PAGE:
The present invention provides coating compositions comprising polycarboxylic acid resins, polyhydroxy compounds and, optionally, polyvalent crosslinking resins in which the polyhydroxy compound is at the same time of high molecular weight and water soluble, thus offering a series of advantages over known coating compositions. Since the polyhydroxy compound is soluble in water, the auxiliary organic solvents can be kept at a low level and, accordingly, the systems are of non-polluting character. Since molecular weight is much higher than with compositions employing simple polyalcohols, the cured films also have higher molecular weights and are completely crosslinked, providing enhanced corrosion resistance for the coated objects.

The water-dilutable stoving coating compositions of the invention, which optionally can contain pigments, extenders, or additives, are characterized in that they comprise a mixture or a partial condensation product of

A. from about 5 - 90, preferably from about 25 - 70, percent by weight of a water-soluble polyhydroxy compound containing at least about 1 mole of amine oxide structure in 1000 g of solids,

B. from about 5 - 90, preferably from about 25 - 45, percent by weight of a polycarboxy component with an acid value of from about 30 - 280 mg KOH/g, the carboxy groups of which are partly or completely neutralized with nitrogen bases,

and, optionally,

c. from about 5 - 40, preferably from about 5 - 30, percent by weight of a polyvalent resin with non-polyelectrolyte character and capable of reacting with hydroxy groups, preferably a melamine-formaldehyde condensate at least partly etherified,

the partial condensation not going beyond the soluble state of the blend.

A special advantage of the present invention is that in the paint formulations of the coating compositions ready for application more than 70 percent of the total solvents can be water. The balance of the solvents can be aliphatic alcohols such as ethanol, butanol, decanol, or ethers of ethylene glycol, e.g., ethylene glycol monoethylether and ethyleneglycol monobutyl ether. Small quantities of high boiling solvents can be coemployed such as diacetone alcohol and diethyleneglycoldiethylether. The solvents need not be infinitely dilutable with water.

Prior to this invention, the use of polyhydroxy compounds rendered water soluble through the inclusion of an amine oxide structure in aqueous coating compositions was unknown. Such polyhydroxy compounds are obtained in simple manner by reacting hydroxy functional macromolecules carrying tertiary basic nitrogen atoms with hydrogen peroxide or another compound or substance splitting off oxygen. Through the modification of the basic tertiary nitrogen atoms to amine oxide structure, the high molecular weight polyhydroxy compound becomes water soluble without neutralization, if it contains at least 1 mole of amine oxide structure in 1000 g of solids.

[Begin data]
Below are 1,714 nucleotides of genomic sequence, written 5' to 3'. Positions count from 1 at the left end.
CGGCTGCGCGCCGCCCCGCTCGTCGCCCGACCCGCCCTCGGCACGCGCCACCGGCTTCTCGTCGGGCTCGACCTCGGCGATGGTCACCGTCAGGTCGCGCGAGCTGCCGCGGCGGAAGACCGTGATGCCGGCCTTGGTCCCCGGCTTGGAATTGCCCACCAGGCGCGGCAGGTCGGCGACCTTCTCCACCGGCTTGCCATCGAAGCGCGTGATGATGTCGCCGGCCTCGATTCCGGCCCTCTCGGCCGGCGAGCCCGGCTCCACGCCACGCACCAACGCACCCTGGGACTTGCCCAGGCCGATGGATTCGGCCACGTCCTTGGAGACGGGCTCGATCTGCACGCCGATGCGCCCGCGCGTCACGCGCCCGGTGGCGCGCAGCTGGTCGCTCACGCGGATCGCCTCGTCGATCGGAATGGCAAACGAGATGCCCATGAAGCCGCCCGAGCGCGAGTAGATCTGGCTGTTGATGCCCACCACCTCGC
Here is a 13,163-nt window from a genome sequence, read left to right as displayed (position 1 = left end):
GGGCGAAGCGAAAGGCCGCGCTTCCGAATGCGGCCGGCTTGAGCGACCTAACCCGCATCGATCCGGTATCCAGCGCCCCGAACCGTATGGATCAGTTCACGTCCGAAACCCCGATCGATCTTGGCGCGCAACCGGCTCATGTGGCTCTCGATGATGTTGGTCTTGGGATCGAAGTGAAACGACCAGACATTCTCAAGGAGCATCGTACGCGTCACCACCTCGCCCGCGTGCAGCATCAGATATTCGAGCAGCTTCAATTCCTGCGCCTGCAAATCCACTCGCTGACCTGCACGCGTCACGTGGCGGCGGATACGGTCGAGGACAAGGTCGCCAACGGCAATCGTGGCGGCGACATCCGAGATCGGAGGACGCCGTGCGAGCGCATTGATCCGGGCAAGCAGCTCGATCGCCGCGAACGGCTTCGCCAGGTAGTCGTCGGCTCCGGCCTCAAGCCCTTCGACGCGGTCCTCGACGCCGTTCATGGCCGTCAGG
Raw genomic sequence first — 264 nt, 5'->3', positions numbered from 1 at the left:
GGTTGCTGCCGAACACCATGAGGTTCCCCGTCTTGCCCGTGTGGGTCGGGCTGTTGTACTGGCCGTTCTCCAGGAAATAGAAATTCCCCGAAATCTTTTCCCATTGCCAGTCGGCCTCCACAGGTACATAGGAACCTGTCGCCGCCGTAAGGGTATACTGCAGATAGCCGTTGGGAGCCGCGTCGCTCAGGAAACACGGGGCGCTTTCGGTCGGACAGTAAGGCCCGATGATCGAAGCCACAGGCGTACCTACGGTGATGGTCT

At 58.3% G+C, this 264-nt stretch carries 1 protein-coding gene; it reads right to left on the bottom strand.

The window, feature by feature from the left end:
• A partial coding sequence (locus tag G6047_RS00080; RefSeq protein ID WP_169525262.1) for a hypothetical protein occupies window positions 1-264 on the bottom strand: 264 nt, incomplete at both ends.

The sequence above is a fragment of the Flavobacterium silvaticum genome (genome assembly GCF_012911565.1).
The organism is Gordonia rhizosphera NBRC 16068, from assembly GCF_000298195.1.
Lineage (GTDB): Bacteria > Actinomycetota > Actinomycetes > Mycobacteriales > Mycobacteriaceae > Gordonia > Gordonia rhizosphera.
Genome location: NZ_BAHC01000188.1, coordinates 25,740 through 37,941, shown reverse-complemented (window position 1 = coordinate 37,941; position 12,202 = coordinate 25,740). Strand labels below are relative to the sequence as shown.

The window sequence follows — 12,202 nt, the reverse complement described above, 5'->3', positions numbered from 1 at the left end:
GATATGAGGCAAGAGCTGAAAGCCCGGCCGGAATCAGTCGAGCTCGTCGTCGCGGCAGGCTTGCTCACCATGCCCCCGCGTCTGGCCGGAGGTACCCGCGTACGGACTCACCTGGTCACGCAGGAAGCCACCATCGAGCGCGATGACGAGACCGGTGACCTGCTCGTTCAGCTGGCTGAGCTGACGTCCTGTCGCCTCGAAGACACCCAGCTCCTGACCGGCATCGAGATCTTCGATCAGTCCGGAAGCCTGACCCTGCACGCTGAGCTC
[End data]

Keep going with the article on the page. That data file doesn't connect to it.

Hydroxy group containing macromolecules with tertiary basic nitrogen atoms suitable for reaction with hydrogen peroxide are, e.g., formed through an addition reaction of epoxy groups containing intermediates with secondary amines or with alkanol amines. The best known epoxy group containing intermediates with the joint characteristic of the presence of structures of general formula I are the glycidyl ethers ##STR1## of phenols, particularly of 2,2'-bis(4-hydroxyphenyl)-propane (Bisphenol A). Further known products are the glycidyl ethers of phenol-formaldehyde condensates of the novolak type, glycidylesters of aliphatic mono- or dicarboxylic acids, glycidylethers of aliphatic and aromatic diols, copolymers of glycidyl acrylate or glycidylmethacrylate or epoxidized aliphatic or alicyclic olefines. A M. Paquin, Epoxidverbindungen und Epoxyharze, Springer, 1958, thoroughly describes such products. Secondary amines suitable for the addition reaction with epoxy groups are, e.g., dimethyl amine, diethyl amine, or higher homologues and isomers. Secondary alkanol amines are also suitable, e.g., diethanol amine, diisopropanol amine or higher homologues and isomers, as well as cyclic secondary amines like ethylene imine, morpholine, and piperidine. The weight ratios for the two reaction partners can be varied within wide limits, provided a sufficient number of basic nitrogen atoms is formed so that a water-soluble macromolecule is obtained upon the subsequent formation of the amine oxide. An excess of secondary amine is generally not recommended, since it does not participate in the formation of the desired macromolecule. Through the addition reaction between the epoxy groups and the secondary amines, hydroxy groups are also formed besides the tertiary basic nitrogen atoms. Through the use of secondary alkanol amines, the hydroxy content can be further reacted with mono- and/or polycarboxylic acids or mono- and/or di- and/or polyisocyanates.